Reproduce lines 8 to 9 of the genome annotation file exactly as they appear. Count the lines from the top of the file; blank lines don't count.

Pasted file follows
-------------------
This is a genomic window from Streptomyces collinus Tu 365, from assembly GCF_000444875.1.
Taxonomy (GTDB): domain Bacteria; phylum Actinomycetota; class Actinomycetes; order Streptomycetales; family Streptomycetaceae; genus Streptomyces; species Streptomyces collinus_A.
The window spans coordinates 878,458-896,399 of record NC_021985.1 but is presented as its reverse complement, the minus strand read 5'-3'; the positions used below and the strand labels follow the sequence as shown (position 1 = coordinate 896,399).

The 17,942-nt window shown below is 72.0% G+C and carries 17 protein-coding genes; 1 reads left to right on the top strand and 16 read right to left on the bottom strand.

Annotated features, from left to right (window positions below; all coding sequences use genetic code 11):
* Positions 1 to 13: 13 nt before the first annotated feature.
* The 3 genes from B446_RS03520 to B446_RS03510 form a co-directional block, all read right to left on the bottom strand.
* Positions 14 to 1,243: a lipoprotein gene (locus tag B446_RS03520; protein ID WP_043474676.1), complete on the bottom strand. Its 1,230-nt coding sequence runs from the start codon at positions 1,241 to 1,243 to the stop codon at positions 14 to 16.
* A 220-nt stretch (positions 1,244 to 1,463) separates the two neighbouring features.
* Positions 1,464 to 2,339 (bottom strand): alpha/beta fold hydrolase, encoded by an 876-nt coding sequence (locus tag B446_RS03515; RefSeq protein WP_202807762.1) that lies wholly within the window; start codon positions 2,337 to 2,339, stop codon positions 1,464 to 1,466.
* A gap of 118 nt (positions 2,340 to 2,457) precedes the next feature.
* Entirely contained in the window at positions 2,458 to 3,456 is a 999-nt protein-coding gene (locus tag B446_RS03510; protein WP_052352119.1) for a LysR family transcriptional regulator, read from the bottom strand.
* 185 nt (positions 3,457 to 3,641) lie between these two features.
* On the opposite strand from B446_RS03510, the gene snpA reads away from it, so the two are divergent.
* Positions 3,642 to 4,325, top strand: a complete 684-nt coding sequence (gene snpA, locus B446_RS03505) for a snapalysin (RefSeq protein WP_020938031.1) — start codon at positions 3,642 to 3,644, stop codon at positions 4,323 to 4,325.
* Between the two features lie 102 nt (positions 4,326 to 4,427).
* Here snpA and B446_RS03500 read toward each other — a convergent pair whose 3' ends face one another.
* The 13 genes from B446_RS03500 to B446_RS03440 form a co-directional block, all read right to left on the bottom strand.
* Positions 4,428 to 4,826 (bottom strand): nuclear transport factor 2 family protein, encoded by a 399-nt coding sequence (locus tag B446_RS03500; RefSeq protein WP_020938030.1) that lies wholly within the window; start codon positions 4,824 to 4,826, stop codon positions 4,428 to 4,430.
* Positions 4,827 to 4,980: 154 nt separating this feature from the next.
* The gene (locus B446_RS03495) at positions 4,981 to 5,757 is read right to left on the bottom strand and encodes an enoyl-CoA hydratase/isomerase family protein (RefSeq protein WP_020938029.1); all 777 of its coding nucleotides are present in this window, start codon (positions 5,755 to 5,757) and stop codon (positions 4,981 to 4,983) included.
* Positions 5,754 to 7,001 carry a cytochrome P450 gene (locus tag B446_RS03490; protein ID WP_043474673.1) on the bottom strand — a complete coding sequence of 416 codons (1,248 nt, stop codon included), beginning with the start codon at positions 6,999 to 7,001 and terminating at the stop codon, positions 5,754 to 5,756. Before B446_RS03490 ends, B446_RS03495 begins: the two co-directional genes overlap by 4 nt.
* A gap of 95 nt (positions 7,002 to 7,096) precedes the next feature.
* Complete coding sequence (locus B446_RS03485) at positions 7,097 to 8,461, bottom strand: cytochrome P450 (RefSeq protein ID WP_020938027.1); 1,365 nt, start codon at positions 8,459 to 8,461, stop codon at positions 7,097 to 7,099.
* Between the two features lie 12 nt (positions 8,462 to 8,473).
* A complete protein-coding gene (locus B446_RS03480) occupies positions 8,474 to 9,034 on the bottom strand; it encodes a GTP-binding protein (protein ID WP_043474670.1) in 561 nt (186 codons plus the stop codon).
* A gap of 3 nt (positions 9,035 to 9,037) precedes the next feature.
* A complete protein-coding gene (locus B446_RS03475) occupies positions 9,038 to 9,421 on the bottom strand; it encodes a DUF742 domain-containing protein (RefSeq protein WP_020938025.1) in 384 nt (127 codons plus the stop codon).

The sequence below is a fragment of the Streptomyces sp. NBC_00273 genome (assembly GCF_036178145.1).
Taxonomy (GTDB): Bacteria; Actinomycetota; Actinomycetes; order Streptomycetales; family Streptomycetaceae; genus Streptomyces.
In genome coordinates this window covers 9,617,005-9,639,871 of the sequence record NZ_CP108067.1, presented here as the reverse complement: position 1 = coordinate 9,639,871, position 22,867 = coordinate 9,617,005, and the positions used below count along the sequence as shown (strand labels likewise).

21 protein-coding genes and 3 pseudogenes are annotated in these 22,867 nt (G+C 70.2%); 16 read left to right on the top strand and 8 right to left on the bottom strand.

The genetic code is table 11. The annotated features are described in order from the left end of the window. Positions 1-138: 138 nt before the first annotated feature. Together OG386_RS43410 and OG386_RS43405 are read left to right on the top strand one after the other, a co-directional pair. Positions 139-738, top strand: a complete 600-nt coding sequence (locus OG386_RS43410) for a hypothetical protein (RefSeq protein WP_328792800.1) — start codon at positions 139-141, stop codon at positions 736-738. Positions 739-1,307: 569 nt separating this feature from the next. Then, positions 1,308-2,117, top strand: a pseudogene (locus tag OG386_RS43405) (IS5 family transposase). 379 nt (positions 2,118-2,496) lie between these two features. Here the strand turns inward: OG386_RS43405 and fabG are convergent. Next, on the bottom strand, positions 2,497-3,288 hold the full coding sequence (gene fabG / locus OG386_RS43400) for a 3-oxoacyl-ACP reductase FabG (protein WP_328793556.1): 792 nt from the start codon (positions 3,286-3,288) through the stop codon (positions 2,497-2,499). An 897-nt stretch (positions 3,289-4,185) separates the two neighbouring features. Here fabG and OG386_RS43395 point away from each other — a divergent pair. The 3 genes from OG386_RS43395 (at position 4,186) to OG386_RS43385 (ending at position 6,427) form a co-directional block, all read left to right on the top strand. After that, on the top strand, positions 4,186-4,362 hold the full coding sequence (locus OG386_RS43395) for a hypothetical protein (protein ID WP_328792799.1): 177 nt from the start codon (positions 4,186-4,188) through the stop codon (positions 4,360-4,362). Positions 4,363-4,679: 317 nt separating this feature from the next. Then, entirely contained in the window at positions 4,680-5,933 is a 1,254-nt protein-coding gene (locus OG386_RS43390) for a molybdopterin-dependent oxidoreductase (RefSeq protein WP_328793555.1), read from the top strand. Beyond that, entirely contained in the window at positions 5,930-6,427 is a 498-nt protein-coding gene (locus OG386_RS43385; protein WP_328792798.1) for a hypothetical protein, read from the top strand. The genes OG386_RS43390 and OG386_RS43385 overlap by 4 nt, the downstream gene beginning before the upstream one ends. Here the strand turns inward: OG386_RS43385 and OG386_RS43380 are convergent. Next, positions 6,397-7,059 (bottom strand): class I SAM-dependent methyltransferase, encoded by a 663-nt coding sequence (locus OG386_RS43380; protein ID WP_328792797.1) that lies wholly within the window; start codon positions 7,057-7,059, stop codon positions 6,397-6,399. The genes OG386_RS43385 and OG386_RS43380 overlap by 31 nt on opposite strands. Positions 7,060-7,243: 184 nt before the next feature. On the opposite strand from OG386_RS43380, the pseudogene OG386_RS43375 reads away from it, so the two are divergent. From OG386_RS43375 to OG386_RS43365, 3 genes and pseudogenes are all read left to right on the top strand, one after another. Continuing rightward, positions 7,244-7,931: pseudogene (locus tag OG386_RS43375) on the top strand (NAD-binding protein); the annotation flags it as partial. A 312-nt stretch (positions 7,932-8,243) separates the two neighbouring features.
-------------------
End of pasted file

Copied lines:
* Positions 14 to 1,243: a lipoprotein gene (locus tag B446_RS03520; protein ID WP_043474676.1), complete on the bottom strand. Its 1,230-nt coding sequence runs from the start codon at positions 1,241 to 1,243 to the stop codon at positions 14 to 16.
* A 220-nt stretch (positions 1,244 to 1,463) separates the two neighbouring features.